Press Release | May 28, 2024

Groups urge DEQ to stop PFAS pollution at its source in issuing permit to Danville, Va. treatment plant 

CHARLOTTESVILLE, Va. —  The Southern Environmental Law Center (SELC) along with the Dan River Basin Association (DRBA) and Wild Virginia submitted comments today to the Virginia Department of Environmental Quality (DEQ) on DEQ’s failure to address pollution from PFAS, also known as “forever chemicals,” coming from the Northside Wastewater Treatment Plant in Danville, Virginia. 

Sampling from the plant shows that it has released wastewater to the Dan River with high concentrations of PFAS. Several of the industrial facilities that send their wastewater to the plant are suspected PFAS polluters. DEQ has been aware of this PFAS pollution since at least 2022, yet it has refused to take any steps—including those specifically recommended by the U.S. Environmental Protection Agency (EPA)—to monitor and control PFAS pollution as part of the plant’s water discharge permit. 

Through their pretreatment programs, wastewater treatment plants can change the waste received from industrial customers by requiring that the industries implement pollution controls. In other states like North Carolina and Michigan, state agencies and wastewater treatment plants are already implementing such requirements to stop PFAS pollution from entering waterways.

“It is critical that DEQ make sure the Northside Wastewater Treatment Plant is addressing PFAS pollution coming from its industrial customers,” said Tiffany Haworth, Executive Director of DRBA. “DRBA’s mission is to protect the Dan River and it just makes sense both for public health and for economic development to stop the pollution before it enters our waterways.”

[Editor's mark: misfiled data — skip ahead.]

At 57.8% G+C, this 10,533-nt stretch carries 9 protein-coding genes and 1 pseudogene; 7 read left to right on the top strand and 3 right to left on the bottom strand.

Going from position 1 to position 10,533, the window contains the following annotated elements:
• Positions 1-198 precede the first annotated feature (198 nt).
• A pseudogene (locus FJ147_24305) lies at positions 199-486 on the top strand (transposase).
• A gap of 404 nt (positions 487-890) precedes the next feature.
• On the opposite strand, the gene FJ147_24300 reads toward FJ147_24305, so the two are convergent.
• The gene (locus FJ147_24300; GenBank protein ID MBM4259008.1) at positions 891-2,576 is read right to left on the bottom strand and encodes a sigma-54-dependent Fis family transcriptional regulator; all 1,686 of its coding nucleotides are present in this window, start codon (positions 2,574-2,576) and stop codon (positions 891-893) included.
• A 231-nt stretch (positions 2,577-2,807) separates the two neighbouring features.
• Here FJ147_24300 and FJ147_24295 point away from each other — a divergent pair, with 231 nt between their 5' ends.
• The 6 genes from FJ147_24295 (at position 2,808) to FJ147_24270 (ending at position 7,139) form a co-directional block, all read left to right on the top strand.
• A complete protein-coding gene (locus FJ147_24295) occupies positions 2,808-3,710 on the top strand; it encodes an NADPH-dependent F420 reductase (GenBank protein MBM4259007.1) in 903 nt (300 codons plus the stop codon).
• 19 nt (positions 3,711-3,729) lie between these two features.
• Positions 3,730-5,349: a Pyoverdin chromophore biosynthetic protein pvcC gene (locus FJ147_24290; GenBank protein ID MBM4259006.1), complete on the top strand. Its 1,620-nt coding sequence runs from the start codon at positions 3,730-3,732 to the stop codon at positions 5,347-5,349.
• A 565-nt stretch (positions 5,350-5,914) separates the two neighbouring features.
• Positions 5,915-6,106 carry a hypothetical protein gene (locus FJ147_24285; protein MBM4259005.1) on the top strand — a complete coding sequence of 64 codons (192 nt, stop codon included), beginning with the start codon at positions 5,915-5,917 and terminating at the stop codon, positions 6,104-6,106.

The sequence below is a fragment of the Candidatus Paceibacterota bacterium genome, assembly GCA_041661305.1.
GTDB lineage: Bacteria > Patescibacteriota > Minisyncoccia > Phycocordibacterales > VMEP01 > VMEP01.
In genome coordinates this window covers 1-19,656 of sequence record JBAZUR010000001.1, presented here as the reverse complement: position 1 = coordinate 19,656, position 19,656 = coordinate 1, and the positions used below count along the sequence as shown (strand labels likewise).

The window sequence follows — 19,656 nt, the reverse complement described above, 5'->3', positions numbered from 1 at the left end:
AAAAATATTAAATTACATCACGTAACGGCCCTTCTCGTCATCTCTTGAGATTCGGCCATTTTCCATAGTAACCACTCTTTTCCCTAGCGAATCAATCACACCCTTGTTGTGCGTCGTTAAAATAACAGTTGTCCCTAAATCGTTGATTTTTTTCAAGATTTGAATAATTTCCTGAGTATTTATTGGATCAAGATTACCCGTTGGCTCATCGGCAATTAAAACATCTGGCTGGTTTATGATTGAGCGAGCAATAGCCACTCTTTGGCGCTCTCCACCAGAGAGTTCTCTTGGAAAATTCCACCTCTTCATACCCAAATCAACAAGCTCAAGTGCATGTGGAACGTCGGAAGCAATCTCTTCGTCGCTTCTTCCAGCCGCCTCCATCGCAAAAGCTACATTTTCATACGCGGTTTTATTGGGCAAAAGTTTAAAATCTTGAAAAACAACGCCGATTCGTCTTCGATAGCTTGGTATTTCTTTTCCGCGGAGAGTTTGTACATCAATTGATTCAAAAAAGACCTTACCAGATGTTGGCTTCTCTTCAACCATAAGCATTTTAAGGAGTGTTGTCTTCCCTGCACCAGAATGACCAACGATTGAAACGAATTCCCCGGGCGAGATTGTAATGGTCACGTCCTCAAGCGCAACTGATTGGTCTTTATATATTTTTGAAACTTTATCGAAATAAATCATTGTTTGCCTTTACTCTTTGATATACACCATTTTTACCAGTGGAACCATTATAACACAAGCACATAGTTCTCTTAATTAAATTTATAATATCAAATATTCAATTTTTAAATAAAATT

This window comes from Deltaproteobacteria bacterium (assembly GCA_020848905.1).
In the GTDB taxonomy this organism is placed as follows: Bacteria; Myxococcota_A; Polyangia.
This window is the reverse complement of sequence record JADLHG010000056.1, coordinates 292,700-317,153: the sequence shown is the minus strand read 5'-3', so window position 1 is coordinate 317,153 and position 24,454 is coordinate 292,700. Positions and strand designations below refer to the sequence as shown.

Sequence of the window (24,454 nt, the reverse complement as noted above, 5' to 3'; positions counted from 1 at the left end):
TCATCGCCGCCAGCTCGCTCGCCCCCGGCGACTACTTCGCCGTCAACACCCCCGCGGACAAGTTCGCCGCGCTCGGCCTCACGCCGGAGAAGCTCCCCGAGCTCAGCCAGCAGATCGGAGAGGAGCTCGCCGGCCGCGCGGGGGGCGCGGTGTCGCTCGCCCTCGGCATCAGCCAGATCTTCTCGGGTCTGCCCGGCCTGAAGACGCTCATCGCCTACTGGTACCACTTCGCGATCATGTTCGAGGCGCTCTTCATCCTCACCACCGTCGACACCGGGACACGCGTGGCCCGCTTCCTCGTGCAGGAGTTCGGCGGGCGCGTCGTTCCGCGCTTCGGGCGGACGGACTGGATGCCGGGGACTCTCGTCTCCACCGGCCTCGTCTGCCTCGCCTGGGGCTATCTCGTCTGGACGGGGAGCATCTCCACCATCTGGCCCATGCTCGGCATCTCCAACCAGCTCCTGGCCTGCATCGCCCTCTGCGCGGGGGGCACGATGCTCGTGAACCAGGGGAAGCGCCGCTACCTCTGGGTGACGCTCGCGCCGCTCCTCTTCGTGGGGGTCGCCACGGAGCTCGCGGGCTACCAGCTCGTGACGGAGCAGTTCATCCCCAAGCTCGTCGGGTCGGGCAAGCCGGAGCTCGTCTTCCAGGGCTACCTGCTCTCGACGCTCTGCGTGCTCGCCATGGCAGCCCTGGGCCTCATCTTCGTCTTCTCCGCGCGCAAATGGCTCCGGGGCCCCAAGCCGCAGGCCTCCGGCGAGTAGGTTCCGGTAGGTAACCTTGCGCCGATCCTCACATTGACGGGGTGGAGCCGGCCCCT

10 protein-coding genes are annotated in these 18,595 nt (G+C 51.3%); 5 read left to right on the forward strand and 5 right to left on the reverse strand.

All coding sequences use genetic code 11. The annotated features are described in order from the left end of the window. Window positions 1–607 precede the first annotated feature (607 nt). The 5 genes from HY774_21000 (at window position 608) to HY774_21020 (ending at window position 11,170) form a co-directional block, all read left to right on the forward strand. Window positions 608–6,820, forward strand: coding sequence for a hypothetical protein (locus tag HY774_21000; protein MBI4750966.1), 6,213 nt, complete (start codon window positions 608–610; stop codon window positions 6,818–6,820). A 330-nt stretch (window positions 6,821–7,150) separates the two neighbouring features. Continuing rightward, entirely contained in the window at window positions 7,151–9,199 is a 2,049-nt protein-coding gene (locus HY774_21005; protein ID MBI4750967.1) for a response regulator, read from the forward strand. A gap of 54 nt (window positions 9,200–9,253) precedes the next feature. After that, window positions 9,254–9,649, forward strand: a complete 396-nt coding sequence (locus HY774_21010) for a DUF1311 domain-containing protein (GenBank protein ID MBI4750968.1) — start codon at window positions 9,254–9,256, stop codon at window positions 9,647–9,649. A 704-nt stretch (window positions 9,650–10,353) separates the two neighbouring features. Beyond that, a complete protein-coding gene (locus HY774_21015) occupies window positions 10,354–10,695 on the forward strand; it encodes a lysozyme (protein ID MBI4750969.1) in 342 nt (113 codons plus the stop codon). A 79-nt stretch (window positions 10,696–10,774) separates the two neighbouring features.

PFAS (per- and polyfluoroalkyl substances) are a class of thousands of human-made chemicals that have been used in manufacturing since the 1940s. These chemicals are associated with serious health impacts, and they do not dissipate, dissolve, or degrade but stay in water, soil, and our bodies.

“The DEQ Director must use his authority to hold a public hearing to give people the chance to weigh in on the threats to their waters from these dangerous chemicals,” said David Sligh, Conservation Director at Wild Virginia. “DEQ had information showing PFAS are being dumped into the Dan River from this plant two years ago and it must now tell the wider public what it knows and require that the pollutants be controlled in the permit.”

For years, SELC has requested that DEQ use its authority under the Clean Water Act to stop PFAS pollution at its source through Virginia’s Pollutant Discharge Elimination System (VPDES) program. DEQ, however, has so far declined to do so, including in the Northside Wastewater Treatment Plant permit. 

“DEQ needs to use the tools it already has to stop the flow of PFAS pollution into our rivers and streams,” said Carroll Courtenay, Staff Attorney at the Southern Environmental Law Center. “Strong permits not only protect our health and environment, but also make sure that polluters—not downstream communities—are paying to clean up PFAS pollution.”

Given the serious health impacts of PFAS, the EPA recently finalized drinking water standards for six PFAS and also designated two types of PFAS, PFOA and PFOS, as hazardous substances.

Both PFOA and PFOS, along with other PFAS chemicals, appear in the Northside Wastewater Treatment Plant’s influent and effluent data—meaning the plant has released PFAS from its industrial customers into the Dan River.  

Are you a reporter and would like more information? Please visit our press contact page for a full list of SELC’s press contacts.

Press Contacts

Tasha Durrett

Senior Communications Manager (VA)

Phone: 434-977-4090
Email: [email protected]